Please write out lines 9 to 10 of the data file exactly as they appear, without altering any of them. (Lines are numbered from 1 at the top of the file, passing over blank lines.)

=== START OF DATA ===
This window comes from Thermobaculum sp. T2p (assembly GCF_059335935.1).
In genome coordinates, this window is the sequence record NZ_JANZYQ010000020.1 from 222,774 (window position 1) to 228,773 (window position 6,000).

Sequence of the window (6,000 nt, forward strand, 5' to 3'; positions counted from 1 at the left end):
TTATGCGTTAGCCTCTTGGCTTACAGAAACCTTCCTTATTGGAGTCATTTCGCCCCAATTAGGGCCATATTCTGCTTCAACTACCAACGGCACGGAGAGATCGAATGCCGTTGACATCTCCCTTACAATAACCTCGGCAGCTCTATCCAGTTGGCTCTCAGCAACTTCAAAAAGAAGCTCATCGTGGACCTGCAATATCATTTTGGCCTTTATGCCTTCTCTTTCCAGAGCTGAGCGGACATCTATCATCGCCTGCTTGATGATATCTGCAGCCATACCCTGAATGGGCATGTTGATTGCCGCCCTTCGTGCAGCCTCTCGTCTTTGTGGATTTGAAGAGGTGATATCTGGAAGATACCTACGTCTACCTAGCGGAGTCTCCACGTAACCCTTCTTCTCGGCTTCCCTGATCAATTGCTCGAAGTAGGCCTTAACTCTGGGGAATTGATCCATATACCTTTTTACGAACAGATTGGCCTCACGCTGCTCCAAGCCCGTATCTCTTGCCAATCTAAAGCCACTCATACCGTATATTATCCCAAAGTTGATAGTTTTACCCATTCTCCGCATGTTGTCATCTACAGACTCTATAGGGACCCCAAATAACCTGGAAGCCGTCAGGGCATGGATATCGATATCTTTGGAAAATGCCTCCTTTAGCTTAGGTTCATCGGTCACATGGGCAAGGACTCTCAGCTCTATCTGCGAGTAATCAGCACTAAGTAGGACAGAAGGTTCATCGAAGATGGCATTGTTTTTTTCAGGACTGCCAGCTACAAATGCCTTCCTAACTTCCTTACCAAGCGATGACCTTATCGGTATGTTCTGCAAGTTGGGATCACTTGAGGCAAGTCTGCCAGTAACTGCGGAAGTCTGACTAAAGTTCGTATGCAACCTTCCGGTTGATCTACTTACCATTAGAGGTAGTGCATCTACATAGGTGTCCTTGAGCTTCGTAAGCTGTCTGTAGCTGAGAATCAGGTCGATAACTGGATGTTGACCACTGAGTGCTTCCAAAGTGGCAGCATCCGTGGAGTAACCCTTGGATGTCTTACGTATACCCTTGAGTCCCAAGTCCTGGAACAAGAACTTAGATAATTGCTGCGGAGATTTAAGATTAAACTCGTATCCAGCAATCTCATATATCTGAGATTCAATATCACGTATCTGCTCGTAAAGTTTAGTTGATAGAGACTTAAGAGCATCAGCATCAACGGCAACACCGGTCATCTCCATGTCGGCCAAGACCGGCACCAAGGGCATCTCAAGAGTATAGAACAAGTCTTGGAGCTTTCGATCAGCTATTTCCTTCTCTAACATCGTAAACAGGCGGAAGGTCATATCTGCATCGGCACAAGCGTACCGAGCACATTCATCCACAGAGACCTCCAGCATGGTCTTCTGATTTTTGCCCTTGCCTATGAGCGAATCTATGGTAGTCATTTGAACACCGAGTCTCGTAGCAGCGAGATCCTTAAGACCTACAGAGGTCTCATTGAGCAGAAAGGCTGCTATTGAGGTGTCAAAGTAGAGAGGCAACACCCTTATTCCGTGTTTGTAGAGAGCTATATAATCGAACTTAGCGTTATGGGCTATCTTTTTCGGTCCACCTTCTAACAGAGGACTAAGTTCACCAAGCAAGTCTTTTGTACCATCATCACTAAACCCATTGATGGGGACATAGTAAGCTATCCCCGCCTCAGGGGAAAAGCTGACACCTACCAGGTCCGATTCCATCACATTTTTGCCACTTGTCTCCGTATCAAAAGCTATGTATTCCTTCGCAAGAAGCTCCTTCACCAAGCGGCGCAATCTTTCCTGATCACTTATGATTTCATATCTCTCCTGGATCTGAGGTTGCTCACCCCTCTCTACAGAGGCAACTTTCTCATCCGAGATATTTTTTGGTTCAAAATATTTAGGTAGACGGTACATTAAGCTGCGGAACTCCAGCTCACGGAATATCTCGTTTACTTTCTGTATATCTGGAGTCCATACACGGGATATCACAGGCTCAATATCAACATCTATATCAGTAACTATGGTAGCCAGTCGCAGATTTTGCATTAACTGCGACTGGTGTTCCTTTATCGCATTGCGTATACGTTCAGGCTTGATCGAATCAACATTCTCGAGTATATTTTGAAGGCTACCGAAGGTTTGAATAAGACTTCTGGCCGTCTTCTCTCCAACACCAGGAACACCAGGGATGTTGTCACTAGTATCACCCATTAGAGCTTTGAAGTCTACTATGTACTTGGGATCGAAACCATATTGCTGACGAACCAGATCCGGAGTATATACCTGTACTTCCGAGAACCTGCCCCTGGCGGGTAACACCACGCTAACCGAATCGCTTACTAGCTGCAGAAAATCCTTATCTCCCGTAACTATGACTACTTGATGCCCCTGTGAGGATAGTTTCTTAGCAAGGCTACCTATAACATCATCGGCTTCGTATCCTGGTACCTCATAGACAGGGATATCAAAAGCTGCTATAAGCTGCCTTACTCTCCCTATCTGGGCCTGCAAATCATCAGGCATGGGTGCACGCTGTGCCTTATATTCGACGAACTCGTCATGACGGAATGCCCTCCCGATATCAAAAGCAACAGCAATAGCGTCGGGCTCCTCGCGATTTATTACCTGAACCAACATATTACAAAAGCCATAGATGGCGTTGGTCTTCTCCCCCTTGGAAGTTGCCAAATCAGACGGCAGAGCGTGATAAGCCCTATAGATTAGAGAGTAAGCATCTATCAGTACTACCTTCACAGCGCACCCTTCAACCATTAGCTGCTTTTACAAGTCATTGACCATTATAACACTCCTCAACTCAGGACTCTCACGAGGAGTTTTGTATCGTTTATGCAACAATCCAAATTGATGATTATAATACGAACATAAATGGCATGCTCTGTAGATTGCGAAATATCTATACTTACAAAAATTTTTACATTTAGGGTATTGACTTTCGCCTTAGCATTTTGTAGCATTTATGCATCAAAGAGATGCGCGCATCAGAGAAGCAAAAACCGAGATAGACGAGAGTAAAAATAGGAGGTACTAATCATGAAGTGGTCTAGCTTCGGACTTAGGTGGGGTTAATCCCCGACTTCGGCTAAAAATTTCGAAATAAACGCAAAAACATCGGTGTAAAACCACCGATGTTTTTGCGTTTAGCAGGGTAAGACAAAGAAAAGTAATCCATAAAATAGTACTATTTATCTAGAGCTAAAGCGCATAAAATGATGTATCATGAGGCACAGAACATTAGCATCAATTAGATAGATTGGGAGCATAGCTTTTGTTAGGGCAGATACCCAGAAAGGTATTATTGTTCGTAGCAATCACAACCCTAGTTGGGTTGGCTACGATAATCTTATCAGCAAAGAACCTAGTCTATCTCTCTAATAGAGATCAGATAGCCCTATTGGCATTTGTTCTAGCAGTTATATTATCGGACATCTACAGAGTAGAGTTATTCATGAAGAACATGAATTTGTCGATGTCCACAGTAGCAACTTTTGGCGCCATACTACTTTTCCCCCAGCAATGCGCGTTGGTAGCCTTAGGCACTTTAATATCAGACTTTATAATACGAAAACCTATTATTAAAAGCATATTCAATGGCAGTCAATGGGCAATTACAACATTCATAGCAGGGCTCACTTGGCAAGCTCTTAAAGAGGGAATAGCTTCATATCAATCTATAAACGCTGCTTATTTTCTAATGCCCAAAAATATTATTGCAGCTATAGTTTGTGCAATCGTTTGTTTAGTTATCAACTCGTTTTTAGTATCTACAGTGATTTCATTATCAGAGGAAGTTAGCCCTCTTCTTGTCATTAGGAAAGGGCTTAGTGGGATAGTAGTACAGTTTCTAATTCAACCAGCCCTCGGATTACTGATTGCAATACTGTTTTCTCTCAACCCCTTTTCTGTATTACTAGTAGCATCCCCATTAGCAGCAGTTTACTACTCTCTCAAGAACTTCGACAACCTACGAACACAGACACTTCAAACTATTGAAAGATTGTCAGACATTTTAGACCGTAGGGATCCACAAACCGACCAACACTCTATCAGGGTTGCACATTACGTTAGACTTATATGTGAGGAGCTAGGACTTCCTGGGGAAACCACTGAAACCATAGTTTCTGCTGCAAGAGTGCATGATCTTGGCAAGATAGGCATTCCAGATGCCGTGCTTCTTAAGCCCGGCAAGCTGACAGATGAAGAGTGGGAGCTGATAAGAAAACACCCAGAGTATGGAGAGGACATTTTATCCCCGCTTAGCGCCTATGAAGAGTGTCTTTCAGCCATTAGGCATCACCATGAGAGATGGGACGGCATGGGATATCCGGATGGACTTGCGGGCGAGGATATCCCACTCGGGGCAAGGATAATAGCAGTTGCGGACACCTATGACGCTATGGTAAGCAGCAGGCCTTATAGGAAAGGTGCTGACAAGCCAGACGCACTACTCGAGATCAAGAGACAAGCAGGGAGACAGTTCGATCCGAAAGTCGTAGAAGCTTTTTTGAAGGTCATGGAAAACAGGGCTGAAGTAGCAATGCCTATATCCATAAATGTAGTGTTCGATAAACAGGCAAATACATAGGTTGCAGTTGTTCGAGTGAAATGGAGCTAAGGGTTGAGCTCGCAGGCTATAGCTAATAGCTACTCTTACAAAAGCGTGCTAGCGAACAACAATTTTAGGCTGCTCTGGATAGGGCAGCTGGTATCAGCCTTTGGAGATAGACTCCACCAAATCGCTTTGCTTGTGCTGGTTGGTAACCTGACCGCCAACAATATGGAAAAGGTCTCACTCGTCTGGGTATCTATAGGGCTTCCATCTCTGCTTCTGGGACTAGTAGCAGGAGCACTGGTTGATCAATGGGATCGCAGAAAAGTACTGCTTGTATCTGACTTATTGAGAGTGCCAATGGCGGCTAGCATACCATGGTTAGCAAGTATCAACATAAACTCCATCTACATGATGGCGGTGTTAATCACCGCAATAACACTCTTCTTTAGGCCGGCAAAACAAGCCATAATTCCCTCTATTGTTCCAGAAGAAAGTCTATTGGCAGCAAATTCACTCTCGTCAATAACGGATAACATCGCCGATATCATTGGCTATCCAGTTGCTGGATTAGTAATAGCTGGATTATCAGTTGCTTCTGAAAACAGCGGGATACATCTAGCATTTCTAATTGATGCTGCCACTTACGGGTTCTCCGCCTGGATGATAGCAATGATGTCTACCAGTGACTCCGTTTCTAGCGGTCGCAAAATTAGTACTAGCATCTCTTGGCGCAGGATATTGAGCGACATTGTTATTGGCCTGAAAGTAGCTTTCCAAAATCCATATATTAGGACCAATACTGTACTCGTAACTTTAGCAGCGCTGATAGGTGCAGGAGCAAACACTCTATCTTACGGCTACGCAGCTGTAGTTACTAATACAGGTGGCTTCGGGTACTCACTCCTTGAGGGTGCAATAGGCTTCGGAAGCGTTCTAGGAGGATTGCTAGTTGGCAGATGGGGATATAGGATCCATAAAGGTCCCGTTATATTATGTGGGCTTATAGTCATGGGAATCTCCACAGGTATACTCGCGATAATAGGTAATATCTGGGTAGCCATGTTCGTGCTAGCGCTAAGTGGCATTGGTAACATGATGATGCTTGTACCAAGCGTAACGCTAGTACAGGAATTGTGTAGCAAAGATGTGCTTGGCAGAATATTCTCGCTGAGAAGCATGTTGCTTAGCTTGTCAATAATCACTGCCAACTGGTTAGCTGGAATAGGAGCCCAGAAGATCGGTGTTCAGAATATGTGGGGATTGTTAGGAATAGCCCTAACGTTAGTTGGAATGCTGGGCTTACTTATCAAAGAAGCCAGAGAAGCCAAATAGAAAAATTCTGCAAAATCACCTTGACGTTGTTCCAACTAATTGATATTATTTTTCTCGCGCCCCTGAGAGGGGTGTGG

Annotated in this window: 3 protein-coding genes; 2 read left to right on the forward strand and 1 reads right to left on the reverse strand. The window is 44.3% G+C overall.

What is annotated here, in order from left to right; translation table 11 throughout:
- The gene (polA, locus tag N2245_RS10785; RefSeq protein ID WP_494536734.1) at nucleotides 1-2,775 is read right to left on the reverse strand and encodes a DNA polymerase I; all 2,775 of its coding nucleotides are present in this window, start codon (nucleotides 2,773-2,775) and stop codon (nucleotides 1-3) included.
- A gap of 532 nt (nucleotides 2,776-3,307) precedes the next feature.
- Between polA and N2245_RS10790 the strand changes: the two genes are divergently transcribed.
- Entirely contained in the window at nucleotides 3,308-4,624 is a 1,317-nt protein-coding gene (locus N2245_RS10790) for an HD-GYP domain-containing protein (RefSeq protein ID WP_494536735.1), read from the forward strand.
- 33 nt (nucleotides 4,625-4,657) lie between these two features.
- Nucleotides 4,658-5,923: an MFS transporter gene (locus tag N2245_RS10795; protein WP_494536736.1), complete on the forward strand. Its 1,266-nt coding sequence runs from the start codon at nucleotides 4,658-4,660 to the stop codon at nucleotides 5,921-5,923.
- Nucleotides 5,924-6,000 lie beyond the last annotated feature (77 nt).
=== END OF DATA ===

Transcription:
- Between polA and N2245_RS10790 the strand changes: the two genes are divergently transcribed.
- Entirely contained in the window at nucleotides 3,308-4,624 is a 1,317-nt protein-coding gene (locus N2245_RS10790) for an HD-GYP domain-containing protein (RefSeq protein ID WP_494536735.1), read from the forward strand.